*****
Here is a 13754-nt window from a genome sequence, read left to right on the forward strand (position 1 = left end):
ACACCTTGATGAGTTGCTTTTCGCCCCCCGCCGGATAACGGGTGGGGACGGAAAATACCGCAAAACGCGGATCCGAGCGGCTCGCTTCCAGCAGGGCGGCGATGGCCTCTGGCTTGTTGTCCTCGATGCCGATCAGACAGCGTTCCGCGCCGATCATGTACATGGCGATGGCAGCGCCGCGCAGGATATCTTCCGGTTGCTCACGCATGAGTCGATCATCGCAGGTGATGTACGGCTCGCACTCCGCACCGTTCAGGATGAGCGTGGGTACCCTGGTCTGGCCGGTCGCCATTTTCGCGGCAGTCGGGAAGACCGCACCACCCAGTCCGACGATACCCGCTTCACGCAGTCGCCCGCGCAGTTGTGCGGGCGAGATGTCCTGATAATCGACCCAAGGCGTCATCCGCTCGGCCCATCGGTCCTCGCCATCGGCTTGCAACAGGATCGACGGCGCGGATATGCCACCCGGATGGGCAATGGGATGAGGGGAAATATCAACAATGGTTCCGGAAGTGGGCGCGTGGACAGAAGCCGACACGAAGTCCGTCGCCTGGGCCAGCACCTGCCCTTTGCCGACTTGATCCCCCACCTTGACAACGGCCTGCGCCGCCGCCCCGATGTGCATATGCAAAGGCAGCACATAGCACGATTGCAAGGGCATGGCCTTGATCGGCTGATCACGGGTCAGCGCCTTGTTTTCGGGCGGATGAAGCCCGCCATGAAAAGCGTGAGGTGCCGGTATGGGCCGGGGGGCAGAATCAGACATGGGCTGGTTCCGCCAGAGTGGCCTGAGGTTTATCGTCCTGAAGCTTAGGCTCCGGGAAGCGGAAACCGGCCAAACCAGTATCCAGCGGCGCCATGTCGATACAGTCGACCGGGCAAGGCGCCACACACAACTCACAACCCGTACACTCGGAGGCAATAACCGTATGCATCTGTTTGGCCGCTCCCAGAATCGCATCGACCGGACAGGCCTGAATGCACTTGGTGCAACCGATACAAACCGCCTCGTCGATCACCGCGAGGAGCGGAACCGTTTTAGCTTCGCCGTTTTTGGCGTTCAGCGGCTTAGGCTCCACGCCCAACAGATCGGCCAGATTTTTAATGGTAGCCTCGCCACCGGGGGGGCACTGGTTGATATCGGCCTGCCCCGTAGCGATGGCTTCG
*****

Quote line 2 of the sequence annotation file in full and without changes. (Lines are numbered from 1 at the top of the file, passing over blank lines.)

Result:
ACACCTTGATGAGTTGCTTTTCGCCCCCCGCCGGATAACGGGTGGGGACGGAAAATACCGCAAAACGCGGATCCGAGCGGCTCGCTTCCAGCAGGGCGGCGATGGCCTCTGGCTTGTTGTCCTCGATGCCGATCAGACAGCGTTCCGCGCCGATCATGTACATGGCGATGGCAGCGCCGCGCAGGATATCTTCCGGTTGCTCACGCATGAGTCGATCATCGCAGGTGATGTACGGCTCGCACTCCGCACCGTTCAGGATGAGCGTGGGTACCCTGGTCTGGCCGGTCGCCATTTTCGCGGCAGTCGGGAAGACCGCACCACCCAGTCCGACGATACCCGCTTCACGCAGTCGCCCGCGCAGTTGTGCGGGCGAGATGTCCTGATAATCGACCCAAGGCGTCATCCGCTCGGCCCATCGGTCCTCGCCATCGGCTTGCAACAGGATCGACGGCGCGGATATGCCACCCGGATGGGCAATGGGATGAGGGGAAATATCAACAATGGTTCCGGAAGTGGGCGCGTGGACAGAAGCCGACACGAAGTCCGTCGCCTGGGCCAGCACCTGCCCTTTGCCGACTTGATCCCCCACCTTGACAACGGCCTGCGCCGCCGCCCCGATGTGCATATGCAAAGGCAGCACATAGCACGATTGCAAGGGCATGGCCTTGATCGGCTGATCACGGGTCAGCGCCTTGTTTTCGGGCGGATGAAGCCCGCCATGAAAAGCGTGAGGTGCCGGTATGGGCCGGGGGGCAGAATCAGACATGGGCTGGTTCCGCCAGAGTGGCCTGAGGTTTATCGTCCTGAAGCTTAGGCTCCGGGAAGCGGAAACCGGCCAAACCAGTATCCAGCGGCGCCATGTCGATACAGTCGACCGGGCAAGGCGCCACACACAACTCACAACCCGTACACTCGGAGGCAATAACCGTATGCATCTGTTTGGCCGCTCCCAGAATCGCATCGACCGGACAGGCCTGAATGCACTTGGTGCAACCGATACAAACCGCCTCGTCGATCACCGCGAGGAGCGGAACCGTTTTAGCTTCGCCGTTTTTGGCGTTCAGCGGCTTAGGCTCCACGCCCAACAGATCGGCCAGATTTTTAATGGTAGCCTCGCCACCGGGGGGGCACTGGTTGATATCGGCCTGCCCCGTAGCGATGGCTTCG